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Beasts Besieged, edited by Andrew Lang

Adapted from Théophile Gautier.

Twenty-five years ago (in the winter of 1870-1871) Paris was closely besieged by the Germans, who had beaten one French army after another on the frontier, and had now advanced into the very heart of the country. The cold was frightful, and no wood could be got, and as if this was not enough, food began to give out, and the people inside the city soon learned to know the tortures of hunger. There was no hay or corn for the horses; after sheep and oxen they were the first animals to be eaten, and then whispers were heard about elephants and camels and other beasts in the Jardin des Plantes, which is the French name for their Zoological Gardens.

Now it is quite bad enough to be taken from the forests and deserts where you never did anything but just what you chose, and to be shut up in a small cage behind bars; but it is still worse not to have enough food to eat, and worst of all to be made into food for other people. Luckily the animals did not know what was being talked about in the world outside, or they would have been more uncomfortable than they were already.

Any visitor to the Jardin des Plantes about Christmas time in 1870, and for many weeks later, would have seen a strange sight. Some parts of the Gardens were set aside for hospitals, and rows of beds occupied every sheltered building. Passing through these, the visitor found himself in the kingdom of the beasts, who were often much more gentle than their gaolers.

 After coming from the streets where nothing was the same as it had been six months before, and everything was topsy-turvy, it was almost soothing to watch the animals going on in their usual way, quite regardless of what men might be doing outside. There was the white bear swinging himself from side to side and rubbing his nose against the bars, just as he had done on the day that he had first taken up his abode there. There was a camel still asking for cakes, and an elephant trumpeting with fury because he didn’t get any. Nobody had cakes for themselves, and it would have been far easier to place a gold piece in the twirling proboscis. An elephant who is badly fed is not a pretty spectacle. Its skin is so large that it seems as if it would take in at least three or four extra bodies, and having only one shrunken skeleton to cover, it shrivels up into huge wrinkles and looks like the earth after a dry summer. On the whole, certain kinds of bears come off best, for they can sleep all the winter through, and when they wake up, the world will seem the same as when they last shut their eyes, and unless their friend the white bear tells them in bear language all that has happened they will never be any the wiser.

Still it is not all the bears who are lucky enough to have the gift of sleep. Some remained broad awake, and stood idly about in the corners of their dens, not knowing how to get rid of the time that hung so heavily on their paws. What was the use for the big brown marten to go up to the top of his tree, when there was no one to tickle his nose with a piece of bread at the end of a string? Why should his brother take the trouble to stand up on his hind legs when there was nobody to laugh and clap him? Only one very young bear indeed, with bright eyes and a yellow skin, went on his own way, regardless of spectators, and he was busily engaged in looking at himself in a pail of water and putting on all sorts of little airs and graces, from sheer admiration of his own beauty.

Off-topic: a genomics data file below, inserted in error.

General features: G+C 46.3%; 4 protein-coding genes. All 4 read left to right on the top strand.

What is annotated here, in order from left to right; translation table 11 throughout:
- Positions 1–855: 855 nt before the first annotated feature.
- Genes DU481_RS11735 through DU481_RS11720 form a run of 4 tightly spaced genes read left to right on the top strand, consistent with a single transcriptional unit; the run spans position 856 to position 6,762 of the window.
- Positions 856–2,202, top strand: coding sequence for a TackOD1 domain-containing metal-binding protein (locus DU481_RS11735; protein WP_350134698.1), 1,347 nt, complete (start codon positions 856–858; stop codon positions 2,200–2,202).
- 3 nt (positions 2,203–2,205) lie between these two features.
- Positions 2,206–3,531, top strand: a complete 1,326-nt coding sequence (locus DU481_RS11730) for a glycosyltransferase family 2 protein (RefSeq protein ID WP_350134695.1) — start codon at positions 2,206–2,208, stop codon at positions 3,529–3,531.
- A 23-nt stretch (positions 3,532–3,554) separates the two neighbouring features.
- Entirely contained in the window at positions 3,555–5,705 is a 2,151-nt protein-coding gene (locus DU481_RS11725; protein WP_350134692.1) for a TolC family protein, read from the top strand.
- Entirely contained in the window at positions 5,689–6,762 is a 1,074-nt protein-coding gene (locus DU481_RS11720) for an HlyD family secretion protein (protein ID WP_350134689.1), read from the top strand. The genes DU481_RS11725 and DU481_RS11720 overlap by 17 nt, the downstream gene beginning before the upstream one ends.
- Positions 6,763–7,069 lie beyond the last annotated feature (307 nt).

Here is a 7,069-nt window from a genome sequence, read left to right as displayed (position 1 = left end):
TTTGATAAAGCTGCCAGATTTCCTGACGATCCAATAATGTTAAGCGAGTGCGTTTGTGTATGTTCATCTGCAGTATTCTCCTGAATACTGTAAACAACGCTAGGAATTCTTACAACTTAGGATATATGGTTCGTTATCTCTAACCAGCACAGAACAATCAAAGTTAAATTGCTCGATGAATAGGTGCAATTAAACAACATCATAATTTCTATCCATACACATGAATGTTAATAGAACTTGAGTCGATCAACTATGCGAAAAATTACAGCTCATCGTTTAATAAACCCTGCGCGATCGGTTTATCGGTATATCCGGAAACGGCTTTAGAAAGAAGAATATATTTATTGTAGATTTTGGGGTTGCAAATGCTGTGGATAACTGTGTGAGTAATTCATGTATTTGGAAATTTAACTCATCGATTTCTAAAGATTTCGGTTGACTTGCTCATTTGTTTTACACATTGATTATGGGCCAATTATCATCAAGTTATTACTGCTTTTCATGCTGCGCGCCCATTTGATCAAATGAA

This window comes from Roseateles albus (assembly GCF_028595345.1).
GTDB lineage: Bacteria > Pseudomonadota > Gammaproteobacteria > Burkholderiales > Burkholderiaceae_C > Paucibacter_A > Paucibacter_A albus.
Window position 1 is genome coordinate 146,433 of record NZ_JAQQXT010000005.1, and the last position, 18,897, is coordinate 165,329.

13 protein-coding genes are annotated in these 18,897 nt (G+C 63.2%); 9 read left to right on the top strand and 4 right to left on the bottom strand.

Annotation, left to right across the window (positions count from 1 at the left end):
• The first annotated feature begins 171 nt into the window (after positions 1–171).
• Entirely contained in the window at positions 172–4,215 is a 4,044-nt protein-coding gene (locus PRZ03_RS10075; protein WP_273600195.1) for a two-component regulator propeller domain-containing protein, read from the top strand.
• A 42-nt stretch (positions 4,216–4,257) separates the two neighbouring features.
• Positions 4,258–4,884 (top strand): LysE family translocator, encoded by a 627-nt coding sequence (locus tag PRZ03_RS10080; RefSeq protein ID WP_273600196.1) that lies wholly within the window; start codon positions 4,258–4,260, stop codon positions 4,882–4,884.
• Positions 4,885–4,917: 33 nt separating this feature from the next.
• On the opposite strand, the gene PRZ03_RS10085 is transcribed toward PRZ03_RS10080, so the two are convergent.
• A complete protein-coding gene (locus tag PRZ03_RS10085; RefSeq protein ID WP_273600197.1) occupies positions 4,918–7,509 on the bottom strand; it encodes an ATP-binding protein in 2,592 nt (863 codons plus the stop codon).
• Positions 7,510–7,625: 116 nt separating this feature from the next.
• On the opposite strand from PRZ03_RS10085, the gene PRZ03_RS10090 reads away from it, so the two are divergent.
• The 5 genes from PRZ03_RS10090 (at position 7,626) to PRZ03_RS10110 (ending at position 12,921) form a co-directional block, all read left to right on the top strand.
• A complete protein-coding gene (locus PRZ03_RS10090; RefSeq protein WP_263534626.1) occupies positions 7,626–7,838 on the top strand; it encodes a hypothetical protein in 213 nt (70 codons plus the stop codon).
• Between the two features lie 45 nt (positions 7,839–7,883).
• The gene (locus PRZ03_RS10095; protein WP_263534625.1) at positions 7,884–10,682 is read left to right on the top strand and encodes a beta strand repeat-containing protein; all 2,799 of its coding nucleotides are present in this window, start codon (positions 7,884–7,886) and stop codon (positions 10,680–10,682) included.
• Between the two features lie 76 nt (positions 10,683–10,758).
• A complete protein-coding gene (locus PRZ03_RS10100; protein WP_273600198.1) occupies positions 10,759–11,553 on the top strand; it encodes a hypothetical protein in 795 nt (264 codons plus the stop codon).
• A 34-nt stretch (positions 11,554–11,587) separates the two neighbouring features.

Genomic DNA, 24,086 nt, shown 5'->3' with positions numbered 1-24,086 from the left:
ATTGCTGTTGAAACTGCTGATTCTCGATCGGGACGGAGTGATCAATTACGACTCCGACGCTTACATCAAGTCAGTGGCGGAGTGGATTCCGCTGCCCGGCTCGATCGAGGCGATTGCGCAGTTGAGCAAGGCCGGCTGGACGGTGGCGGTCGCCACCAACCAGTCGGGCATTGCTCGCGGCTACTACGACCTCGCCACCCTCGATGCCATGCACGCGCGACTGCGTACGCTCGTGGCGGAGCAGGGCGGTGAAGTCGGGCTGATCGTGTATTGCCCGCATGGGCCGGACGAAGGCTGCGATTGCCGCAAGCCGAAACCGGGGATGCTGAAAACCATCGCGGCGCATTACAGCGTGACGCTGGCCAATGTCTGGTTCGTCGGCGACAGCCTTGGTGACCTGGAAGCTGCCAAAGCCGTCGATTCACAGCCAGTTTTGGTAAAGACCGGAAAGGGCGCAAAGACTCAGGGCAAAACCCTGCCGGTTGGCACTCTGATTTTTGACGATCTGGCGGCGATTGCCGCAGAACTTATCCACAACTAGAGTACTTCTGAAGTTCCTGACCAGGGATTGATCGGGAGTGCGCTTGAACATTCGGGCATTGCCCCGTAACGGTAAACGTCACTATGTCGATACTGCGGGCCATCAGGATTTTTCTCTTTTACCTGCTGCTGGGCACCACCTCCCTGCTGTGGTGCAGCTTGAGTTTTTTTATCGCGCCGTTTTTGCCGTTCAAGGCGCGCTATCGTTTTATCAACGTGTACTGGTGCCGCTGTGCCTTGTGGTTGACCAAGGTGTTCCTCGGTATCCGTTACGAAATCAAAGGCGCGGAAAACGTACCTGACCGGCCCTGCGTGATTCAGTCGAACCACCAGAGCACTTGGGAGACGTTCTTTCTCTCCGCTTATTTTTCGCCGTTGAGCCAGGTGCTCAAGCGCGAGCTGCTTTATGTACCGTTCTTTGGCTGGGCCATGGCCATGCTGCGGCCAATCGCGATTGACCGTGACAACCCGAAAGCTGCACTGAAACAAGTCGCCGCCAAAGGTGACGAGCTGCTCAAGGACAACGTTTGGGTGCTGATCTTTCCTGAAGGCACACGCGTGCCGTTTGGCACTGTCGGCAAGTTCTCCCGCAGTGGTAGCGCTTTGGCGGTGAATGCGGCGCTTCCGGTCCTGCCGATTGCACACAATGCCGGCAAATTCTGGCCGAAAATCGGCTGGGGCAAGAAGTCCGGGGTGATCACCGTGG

The lion dreams of antelope at the waterhole

THE DREAM OF THE HUNGRY LION

Perhaps the most to be pitied of all were the lions, for they do not know how to play, and could only lie about and remember the days when towards sunset they crept towards the cool hill, and waited till the antelopes came down for their evening drink. And then, ah then! but that is only a memory, while stretched out close by is the poor lioness in the last stage of consumption, and looking more like those half-starved fighting lions you see on royal coats of arms than a real beast. At such times most children would give anything to catch up the Zoological Gardens and carry them right away into the centre of Africa, and let out the beasts and make them  happy and comfortable once more. But that was not the feeling of the little boy who had been taken by his mother to see the beasts as a treat for his birthday. At each cage they passed he came to a standstill, and gazing at the animal with greedy eyes, he said, ‘Mother, wouldn’t you like to eat that?’ Every time his mother answered him, ‘No one eats these beasts, my boy; they are brought from countries a long way off, and cost a great deal of money.’ The child was silent for a moment, but at the sight of the zebra, the elk, or the little hyæna, his face brightened again, and his voice might be heard piping forth its old question, ‘Mother, wouldn’t you like to eat that?’

It is a comfort to think that the horrid greedy boy was disappointed in his hopes. Whatever else he may have eaten, the taste of lions and of bears is still strange to him, for the siege of Paris came to an end at last, and the animals were made happy as of old with their daily portions.